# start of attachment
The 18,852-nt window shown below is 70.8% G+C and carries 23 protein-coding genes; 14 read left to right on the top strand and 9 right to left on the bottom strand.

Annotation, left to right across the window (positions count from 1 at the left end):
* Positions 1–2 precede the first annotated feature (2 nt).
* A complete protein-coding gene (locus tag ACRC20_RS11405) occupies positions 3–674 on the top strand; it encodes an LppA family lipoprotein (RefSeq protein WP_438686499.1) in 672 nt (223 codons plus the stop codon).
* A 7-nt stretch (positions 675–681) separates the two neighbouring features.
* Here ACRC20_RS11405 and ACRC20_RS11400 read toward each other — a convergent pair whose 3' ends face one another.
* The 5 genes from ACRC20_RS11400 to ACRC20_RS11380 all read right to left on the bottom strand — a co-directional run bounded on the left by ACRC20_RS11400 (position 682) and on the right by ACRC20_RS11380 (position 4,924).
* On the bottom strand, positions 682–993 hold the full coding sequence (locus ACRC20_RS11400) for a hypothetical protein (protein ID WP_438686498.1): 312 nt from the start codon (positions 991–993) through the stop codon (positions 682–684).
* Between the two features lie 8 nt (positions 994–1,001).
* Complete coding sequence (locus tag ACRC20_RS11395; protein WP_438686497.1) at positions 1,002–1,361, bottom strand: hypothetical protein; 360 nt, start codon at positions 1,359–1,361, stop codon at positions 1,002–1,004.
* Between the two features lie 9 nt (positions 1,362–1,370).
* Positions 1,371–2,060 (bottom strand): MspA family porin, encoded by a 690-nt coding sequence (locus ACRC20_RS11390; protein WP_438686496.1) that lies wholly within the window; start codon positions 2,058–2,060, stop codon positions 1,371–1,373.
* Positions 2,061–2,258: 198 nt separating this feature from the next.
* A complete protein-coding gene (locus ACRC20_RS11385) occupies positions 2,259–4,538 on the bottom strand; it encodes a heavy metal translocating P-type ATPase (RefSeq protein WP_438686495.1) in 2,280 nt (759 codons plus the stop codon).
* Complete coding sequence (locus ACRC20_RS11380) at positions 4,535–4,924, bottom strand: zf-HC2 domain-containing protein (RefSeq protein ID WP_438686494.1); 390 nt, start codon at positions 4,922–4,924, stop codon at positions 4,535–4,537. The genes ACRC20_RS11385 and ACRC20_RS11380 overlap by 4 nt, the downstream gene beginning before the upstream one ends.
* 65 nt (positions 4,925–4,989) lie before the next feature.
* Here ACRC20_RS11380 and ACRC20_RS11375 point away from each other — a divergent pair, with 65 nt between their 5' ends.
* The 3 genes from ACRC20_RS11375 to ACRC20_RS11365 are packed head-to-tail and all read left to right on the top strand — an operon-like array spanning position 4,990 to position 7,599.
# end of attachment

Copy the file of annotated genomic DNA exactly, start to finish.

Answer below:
The 18,852-nt window shown below is 70.8% G+C and carries 23 protein-coding genes; 14 read left to right on the top strand and 9 right to left on the bottom strand.

Annotation, left to right across the window (positions count from 1 at the left end):
* Positions 1–2 precede the first annotated feature (2 nt).
* A complete protein-coding gene (locus tag ACRC20_RS11405) occupies positions 3–674 on the top strand; it encodes an LppA family lipoprotein (RefSeq protein WP_438686499.1) in 672 nt (223 codons plus the stop codon).
* A 7-nt stretch (positions 675–681) separates the two neighbouring features.
* Here ACRC20_RS11405 and ACRC20_RS11400 read toward each other — a convergent pair whose 3' ends face one another.
* The 5 genes from ACRC20_RS11400 to ACRC20_RS11380 all read right to left on the bottom strand — a co-directional run bounded on the left by ACRC20_RS11400 (position 682) and on the right by ACRC20_RS11380 (position 4,924).
* On the bottom strand, positions 682–993 hold the full coding sequence (locus ACRC20_RS11400) for a hypothetical protein (protein ID WP_438686498.1): 312 nt from the start codon (positions 991–993) through the stop codon (positions 682–684).
* Between the two features lie 8 nt (positions 994–1,001).
* Complete coding sequence (locus tag ACRC20_RS11395; protein WP_438686497.1) at positions 1,002–1,361, bottom strand: hypothetical protein; 360 nt, start codon at positions 1,359–1,361, stop codon at positions 1,002–1,004.
* Between the two features lie 9 nt (positions 1,362–1,370).
* Positions 1,371–2,060 (bottom strand): MspA family porin, encoded by a 690-nt coding sequence (locus ACRC20_RS11390; protein WP_438686496.1) that lies wholly within the window; start codon positions 2,058–2,060, stop codon positions 1,371–1,373.
* Positions 2,061–2,258: 198 nt separating this feature from the next.
* A complete protein-coding gene (locus ACRC20_RS11385) occupies positions 2,259–4,538 on the bottom strand; it encodes a heavy metal translocating P-type ATPase (RefSeq protein WP_438686495.1) in 2,280 nt (759 codons plus the stop codon).
* Complete coding sequence (locus ACRC20_RS11380) at positions 4,535–4,924, bottom strand: zf-HC2 domain-containing protein (RefSeq protein ID WP_438686494.1); 390 nt, start codon at positions 4,922–4,924, stop codon at positions 4,535–4,537. The genes ACRC20_RS11385 and ACRC20_RS11380 overlap by 4 nt, the downstream gene beginning before the upstream one ends.
* 65 nt (positions 4,925–4,989) lie before the next feature.
* Here ACRC20_RS11380 and ACRC20_RS11375 point away from each other — a divergent pair, with 65 nt between their 5' ends.
* The 3 genes from ACRC20_RS11375 to ACRC20_RS11365 are packed head-to-tail and all read left to right on the top strand — an operon-like array spanning position 4,990 to position 7,599.